Coming to Pierce: Untraditional Paths

Kylie Brodie

Contributing writer

I’ve been working at Pierce College for about a year and a half, and during this time I’ve had the privilege of working with ABE, GED and ESL students.

They are part of Transitional Education, which is a part of Pierce College that helps people transition into college classes or the work force. Not many students on the campus even know who these students are or what they are doing here.

They are students from all walks of life and all nationalities who are working on sharpening their skills to enter the work force or college classes.

Adult Basic Education is for students 18 and over who have taken the COMPASS test and need a little more help before taking college classes. We offer reading, writing, and math classes that are designed to take you from the level you are at and get you to college level. GED stands for General Education Development.

These classes are designed for students 16 and older who need to get their GEDs. The GED shows proficiency of the same skills that are required of high school graduates. It is the equivalent of a high school diploma. To get to the point where you would take your GED test we offer reading, writing, and math classes to help you with the basics in literacy.

ESL stands for English as a Second Language. This program is for students 16 and older who want to learn English. We help each level of speaking, from students who know no English to students who just need a little help with pronunciation. These programs are a great resource for anyone needing to improve their skills and they are affordable too.

Most college students follow the traditional path of going to high school and then on to college. It is hard at first but we fall into our groove and make it work. Can you imagine what it might be like for someone who just moved here from Egypt and speaks little English? If that were you would you know where to start? What about the teen mom who had to drop out to take care of her child? Most of the students who are in Transitional Education have some sort of obstacle they must overcome to get to class every day.

Here are some of the challenges:

-Transportation: Limited bus stops or not having a car to drive.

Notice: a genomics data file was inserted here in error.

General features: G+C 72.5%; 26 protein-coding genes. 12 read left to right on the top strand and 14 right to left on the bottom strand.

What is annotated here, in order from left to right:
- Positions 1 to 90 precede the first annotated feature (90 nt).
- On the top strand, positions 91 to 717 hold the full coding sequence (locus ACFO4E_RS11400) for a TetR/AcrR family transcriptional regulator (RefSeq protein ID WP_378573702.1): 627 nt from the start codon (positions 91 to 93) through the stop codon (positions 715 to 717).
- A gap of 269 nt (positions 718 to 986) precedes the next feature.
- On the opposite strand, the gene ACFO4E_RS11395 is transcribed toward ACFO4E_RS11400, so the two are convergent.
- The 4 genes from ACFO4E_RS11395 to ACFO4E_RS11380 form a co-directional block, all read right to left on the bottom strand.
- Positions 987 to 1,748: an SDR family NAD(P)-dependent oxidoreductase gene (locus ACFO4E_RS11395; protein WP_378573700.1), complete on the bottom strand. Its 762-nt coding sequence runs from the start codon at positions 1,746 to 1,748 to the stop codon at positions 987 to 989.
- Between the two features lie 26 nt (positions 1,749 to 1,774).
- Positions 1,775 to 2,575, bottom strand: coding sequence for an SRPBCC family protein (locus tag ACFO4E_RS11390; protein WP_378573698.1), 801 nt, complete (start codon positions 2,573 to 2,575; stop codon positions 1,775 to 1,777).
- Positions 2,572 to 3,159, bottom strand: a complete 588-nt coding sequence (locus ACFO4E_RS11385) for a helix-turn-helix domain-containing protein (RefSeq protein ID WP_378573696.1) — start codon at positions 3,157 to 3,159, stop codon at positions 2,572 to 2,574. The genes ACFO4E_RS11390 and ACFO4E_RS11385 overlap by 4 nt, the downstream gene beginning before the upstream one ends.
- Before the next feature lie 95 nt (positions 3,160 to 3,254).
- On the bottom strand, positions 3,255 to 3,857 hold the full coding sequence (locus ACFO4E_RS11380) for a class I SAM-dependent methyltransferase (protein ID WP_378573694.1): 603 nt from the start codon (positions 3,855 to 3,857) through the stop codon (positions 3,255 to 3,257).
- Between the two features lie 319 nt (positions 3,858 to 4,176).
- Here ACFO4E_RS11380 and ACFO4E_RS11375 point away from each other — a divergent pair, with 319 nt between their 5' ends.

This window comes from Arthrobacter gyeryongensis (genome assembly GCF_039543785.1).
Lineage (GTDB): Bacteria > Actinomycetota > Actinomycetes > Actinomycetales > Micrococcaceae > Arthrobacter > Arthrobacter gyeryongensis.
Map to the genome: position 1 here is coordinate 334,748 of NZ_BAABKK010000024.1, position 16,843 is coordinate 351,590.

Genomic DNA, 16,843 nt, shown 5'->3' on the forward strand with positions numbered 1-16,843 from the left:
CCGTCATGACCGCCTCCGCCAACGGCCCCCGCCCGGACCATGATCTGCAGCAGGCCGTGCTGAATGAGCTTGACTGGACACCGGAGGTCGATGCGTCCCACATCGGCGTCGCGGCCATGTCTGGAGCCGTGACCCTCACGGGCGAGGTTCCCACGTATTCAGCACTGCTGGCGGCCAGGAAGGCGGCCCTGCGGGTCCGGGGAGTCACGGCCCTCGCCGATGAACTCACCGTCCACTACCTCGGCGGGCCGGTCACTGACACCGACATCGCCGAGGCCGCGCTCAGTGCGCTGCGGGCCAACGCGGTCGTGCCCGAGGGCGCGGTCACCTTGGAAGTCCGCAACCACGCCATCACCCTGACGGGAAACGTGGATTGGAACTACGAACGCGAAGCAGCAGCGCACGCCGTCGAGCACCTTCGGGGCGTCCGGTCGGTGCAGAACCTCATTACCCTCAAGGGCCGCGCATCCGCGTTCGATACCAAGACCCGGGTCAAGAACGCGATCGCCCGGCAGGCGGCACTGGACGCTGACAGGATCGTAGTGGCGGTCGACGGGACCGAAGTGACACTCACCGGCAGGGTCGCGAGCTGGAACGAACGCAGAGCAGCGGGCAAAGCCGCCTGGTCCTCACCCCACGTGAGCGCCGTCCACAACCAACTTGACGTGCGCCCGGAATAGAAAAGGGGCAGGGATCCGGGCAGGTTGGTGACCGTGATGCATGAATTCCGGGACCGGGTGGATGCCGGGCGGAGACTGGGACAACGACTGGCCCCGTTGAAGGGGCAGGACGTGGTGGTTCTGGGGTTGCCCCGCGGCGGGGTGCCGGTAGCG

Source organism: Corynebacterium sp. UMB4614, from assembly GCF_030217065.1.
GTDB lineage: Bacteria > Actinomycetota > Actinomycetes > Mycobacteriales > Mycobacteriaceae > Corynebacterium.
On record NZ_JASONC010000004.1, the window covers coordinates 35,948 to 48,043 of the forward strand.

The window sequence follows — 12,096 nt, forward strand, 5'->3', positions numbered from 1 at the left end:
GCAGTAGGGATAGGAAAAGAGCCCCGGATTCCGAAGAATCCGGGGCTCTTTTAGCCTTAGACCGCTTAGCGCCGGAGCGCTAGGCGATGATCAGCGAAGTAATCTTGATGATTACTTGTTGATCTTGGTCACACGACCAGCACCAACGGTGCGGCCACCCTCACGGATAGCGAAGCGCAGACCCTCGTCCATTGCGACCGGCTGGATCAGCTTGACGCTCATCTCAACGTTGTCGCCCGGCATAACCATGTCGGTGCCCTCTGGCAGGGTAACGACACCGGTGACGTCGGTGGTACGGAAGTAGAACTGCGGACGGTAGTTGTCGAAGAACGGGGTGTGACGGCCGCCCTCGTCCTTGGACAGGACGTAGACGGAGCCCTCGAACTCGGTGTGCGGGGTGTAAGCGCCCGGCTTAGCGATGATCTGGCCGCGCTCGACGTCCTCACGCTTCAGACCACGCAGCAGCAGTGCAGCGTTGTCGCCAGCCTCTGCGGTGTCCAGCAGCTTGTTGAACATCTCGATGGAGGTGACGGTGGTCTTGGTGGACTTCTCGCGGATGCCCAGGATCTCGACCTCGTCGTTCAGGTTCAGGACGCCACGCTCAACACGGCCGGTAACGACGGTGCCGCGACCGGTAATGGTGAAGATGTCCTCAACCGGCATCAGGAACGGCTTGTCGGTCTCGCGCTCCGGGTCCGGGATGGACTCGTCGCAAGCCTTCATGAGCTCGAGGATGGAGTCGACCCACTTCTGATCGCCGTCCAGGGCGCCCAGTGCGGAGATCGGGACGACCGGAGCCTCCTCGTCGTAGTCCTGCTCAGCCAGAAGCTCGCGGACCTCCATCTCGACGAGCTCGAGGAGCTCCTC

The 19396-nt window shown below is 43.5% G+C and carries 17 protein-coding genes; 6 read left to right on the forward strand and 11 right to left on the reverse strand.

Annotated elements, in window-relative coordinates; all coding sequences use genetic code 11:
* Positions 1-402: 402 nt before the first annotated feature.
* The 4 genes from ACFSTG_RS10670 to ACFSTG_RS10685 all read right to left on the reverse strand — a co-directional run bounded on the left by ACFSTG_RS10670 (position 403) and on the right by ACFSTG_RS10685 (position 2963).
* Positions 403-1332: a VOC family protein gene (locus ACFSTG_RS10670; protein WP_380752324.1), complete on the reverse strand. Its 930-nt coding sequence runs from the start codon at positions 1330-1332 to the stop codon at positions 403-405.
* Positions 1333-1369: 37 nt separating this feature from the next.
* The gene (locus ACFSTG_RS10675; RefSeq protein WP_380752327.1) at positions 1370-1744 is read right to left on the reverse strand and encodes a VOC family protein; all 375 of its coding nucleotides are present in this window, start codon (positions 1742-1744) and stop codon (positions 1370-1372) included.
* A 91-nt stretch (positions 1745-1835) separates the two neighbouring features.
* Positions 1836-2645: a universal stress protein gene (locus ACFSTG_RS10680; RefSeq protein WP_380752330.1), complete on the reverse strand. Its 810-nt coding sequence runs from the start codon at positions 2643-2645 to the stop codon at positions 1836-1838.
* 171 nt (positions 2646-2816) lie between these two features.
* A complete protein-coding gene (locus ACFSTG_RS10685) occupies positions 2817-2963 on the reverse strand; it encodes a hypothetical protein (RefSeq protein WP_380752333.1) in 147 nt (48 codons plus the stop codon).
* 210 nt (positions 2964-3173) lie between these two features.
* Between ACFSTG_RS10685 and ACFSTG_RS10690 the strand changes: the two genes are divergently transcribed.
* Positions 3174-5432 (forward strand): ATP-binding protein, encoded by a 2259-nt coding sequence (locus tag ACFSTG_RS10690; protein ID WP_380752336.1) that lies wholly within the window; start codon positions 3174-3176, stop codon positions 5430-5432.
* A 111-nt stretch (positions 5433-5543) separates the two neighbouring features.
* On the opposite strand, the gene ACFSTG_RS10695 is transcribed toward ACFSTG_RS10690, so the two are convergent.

– Money: Not having money to pay for classes or the gas money to get to school each day.

– Childcare: Having children and not having someone to watch them.

– Work conflicts: Trying to balance a work schedule with a school schedule.

– Support: Not having the support from family and friends.

– Language barriers: Knowing little to no English, and being scared or nervous to talk to someone about classes.

 

Each student who comes into the Transitional Education Office is treated as an individual, and all of the staff does their best to figure out what obstacles that specific student is facing, and then we do our best to get the student into classes that work for him or her.

Although the students come to Pierce through an untraditional path they all have the same goal. Transitional Education students are all different but they are unified by one thing, they are trying to better themselves. They want to get a better job, get better test scores, and have better communication. Transitional Education provides a place for students from all walks of life, and each staff member is dedicated to helping his or her students succeed.

 

The Puyallup Post is the award-winning student news of Pierce College Puyallup in Puyallup, Washington. Copyright The Puyallup Post 2017. Twitter/Instagram @puyalluppost

Print Friendly

Coming to Pierce: Untraditional Paths

by Contributing Writer time to read: 2 min
0